Seven Days in Solitary [12/25/2016]

Our Weekly Roundup of News and Views on Solitary Confinement

by | December 25, 2016

• The American Civil Liberties Union is suing Allegheny County in Pennsylvania for placing pregnant women in solitary confinement, a practice that is said to put both the mother and her child at risk. According to the lawsuit, some women have been placed in isolation in the Pittsburgh jail for relatively minor rule violations, like having three pairs of shoes instead of the two pairs permitted.

• The Vera Institute of Justice has announced the next five states it will work in under the auspices of its Safe Alternatives to Segregation Initiative, a project that aims to enable states to reduce their use of solitary confinement. The five states, which were chosen through a competitive process, are Nevada, Minnesota, Utah, Louisiana and Virginia.

The Honolulu Civil Beat explored whether Hawaii prisons overuse solitary confinement. “Most of the islands’ maximum-custody inmates live in special holding cells for up to 23 hours per day,” wrote journalist Rui Kaneya. “The policy bucks a national trend.”

• In the Village Voice, Victoria Law considered what Christmas is like for the thousands of people in solitary confinement in New York’s prisons. “ Instead of opening presents with his family, [Nicholas Zimmerman] will wake to a breakfast tray slid through a slot in his door. He’ll spend most, if not all, of the day inside his cell. Maybe he’ll be allowed out for one hour where he can exercise alone in a caged yard. If he’s really lucky, he’ll also be allowed to shower.”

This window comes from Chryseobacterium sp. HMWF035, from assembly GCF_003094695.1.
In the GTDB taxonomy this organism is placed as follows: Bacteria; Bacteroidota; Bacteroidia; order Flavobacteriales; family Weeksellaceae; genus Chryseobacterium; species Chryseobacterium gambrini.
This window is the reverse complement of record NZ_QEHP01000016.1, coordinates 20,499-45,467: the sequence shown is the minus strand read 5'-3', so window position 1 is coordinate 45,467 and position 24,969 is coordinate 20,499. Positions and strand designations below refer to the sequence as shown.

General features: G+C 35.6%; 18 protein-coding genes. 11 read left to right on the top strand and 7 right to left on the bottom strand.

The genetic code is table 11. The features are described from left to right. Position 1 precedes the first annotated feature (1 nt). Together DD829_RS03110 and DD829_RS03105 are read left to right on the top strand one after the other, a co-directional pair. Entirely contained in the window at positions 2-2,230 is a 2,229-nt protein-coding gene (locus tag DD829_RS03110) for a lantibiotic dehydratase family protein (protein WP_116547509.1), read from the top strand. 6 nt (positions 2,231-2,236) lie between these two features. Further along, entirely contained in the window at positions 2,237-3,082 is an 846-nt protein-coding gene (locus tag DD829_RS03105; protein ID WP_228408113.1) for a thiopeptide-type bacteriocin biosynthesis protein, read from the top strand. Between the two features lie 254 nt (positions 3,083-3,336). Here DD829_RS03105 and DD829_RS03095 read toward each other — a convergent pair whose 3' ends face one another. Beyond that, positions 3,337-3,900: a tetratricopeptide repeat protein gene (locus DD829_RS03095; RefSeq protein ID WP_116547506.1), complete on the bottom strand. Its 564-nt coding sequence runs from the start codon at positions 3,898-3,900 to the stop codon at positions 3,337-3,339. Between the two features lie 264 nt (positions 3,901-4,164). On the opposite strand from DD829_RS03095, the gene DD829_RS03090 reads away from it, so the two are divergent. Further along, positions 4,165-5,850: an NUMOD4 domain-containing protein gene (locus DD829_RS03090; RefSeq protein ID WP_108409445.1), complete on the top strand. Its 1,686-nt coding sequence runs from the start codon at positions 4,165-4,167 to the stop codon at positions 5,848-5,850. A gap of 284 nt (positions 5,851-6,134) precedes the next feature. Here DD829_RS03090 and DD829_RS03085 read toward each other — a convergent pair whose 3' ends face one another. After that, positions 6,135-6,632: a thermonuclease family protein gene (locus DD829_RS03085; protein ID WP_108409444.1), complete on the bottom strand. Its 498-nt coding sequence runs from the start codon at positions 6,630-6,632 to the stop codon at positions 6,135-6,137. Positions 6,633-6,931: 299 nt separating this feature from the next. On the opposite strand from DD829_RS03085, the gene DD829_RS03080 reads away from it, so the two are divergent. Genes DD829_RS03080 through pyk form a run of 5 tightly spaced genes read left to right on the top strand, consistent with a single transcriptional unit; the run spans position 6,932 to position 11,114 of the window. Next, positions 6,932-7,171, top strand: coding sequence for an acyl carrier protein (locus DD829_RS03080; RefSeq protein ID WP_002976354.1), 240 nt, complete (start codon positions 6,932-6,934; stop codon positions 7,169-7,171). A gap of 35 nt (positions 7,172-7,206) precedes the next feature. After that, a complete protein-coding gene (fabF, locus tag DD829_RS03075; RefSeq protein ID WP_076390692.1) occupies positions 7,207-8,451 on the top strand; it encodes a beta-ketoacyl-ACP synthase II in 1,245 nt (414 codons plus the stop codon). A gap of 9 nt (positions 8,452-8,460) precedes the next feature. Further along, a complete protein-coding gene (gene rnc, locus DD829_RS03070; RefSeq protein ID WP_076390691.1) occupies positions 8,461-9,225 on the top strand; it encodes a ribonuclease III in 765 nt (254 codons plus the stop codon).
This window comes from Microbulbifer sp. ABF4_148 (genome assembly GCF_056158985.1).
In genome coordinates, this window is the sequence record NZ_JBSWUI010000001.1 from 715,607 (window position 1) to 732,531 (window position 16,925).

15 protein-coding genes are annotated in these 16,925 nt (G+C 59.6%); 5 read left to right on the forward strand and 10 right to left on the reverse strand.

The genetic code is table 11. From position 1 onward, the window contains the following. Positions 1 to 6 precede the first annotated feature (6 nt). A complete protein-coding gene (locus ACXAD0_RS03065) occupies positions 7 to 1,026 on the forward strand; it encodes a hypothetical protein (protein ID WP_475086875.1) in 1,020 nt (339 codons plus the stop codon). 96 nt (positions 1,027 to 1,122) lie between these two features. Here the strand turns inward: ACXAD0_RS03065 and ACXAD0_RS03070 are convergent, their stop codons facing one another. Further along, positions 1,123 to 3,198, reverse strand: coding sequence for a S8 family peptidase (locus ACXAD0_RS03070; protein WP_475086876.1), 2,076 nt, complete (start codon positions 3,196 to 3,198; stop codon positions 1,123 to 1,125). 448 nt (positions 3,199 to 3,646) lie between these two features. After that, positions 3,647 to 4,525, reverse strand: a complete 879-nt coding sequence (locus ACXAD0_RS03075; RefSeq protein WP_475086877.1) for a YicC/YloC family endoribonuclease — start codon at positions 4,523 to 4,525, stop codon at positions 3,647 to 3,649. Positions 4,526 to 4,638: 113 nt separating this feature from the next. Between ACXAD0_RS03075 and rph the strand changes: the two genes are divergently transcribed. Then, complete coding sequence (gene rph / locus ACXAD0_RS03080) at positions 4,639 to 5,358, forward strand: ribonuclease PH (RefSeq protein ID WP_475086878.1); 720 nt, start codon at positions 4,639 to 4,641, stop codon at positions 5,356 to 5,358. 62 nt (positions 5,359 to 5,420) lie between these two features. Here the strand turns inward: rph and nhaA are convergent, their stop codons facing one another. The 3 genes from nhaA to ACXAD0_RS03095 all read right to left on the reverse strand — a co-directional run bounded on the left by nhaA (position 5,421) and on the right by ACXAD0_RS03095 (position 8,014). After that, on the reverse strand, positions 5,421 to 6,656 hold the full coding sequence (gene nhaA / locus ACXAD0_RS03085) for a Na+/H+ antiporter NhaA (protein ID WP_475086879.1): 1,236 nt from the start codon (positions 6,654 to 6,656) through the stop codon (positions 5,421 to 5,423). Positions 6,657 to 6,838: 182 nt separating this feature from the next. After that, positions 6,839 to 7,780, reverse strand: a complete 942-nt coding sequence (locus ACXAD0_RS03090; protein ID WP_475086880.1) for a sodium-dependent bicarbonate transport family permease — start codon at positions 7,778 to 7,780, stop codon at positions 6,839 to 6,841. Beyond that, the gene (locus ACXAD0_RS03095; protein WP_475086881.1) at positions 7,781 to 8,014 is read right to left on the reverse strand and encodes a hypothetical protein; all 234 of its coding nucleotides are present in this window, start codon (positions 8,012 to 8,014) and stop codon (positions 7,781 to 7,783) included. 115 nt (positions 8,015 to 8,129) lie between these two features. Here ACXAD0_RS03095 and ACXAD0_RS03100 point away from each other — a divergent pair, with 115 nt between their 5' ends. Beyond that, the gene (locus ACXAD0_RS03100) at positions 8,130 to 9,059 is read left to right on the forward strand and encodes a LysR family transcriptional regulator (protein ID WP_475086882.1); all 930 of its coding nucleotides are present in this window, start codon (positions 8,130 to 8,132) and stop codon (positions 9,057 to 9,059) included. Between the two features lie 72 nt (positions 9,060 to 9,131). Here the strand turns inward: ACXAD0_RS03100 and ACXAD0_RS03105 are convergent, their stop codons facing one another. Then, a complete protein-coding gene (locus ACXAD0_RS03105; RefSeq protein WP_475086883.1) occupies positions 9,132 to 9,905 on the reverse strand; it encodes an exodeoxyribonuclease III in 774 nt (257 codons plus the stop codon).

•  The Christian Science Monitor penned an editorial about finding alternatives to solitary confinement. “States may find that solitary confinement serves a useful purpose in very limited cases. But the ongoing efforts to reduce its use will make facilities more humane while increasing the likelihood that upon release prisoners are better able to function normally in society.”

• Onondaga County in New York is continuing to place children in solitary confinement despite an ongoing lawsuit seeking to stop the practice. There’s really a consensus throughout the country that putting anyone, let alone a 16 or 17-year-old kid, in solitary confinement is wrong,” said Josh Cotter of Legal Services of Central New York, the group that filed the lawsuit three months ago.  “I hoped that our community would recognize that and want to change.  It’s been very disappointing that at this point, they really haven’t.”


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